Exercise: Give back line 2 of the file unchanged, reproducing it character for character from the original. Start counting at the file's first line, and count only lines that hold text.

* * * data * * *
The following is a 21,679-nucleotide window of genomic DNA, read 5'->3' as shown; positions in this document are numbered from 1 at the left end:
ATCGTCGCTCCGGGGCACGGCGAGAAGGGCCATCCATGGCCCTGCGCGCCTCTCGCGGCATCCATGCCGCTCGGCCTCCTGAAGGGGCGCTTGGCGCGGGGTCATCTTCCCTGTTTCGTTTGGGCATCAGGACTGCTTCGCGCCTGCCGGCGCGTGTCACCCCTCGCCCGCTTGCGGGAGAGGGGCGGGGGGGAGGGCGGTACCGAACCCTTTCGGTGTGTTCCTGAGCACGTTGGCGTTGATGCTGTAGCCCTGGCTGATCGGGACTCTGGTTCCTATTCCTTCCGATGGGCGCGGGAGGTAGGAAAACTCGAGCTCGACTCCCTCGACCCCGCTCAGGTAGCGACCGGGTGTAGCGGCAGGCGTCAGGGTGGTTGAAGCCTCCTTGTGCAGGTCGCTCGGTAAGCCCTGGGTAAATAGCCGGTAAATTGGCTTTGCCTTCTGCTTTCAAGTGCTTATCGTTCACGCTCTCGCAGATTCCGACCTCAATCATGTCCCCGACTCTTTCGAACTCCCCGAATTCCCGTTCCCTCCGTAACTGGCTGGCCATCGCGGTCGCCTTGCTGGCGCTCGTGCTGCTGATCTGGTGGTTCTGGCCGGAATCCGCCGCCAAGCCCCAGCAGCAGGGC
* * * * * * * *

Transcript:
ATCGTCGCTCCGGGGCACGGCGAGAAGGGCCATCCATGGCCCTGCGCGCCTCTCGCGGCATCCATGCCGCTCGGCCTCCTGAAGGGGCGCTTGGCGCGGGGTCATCTTCCCTGTTTCGTTTGGGCATCAGGACTGCTTCGCGCCTGCCGGCGCGTGTCACCCCTCGCCCGCTTGCGGGAGAGGGGCGGGGGGGAGGGCGGTACCGAACCCTTTCGGTGTGTTCCTGAGCACGTTGGCGTTGATGCTGTAGCCCTGGCTGATCGGGACTCTGGTTCCTATTCCTTCCGATGGGCGCGGGAGGTAGGAAAACTCGAGCTCGACTCCCTCGACCCCGCTCAGGTAGCGACCGGGTGTAGCGGCAGGCGTCAGGGTGGTTGAAGCCTCCTTGTGCAGGTCGCTCGGTAAGCCCTGGGTAAATAGCCGGTAAATTGGCTTTGCCTTCTGCTTTCAAGTGCTTATCGTTCACGCTCTCGCAGATTCCGACCTCAATCATGTCCCCGACTCTTTCGAACTCCCCGAATTCCCGTTCCCTCCGTAACTGGCTGGCCATCGCGGTCGCCTTGCTGGCGCTCGTGCTGCTGATCTGGTGGTTCTGGCCGGAATCCGCCGCCAAGCCCCAGCAGCAGGGC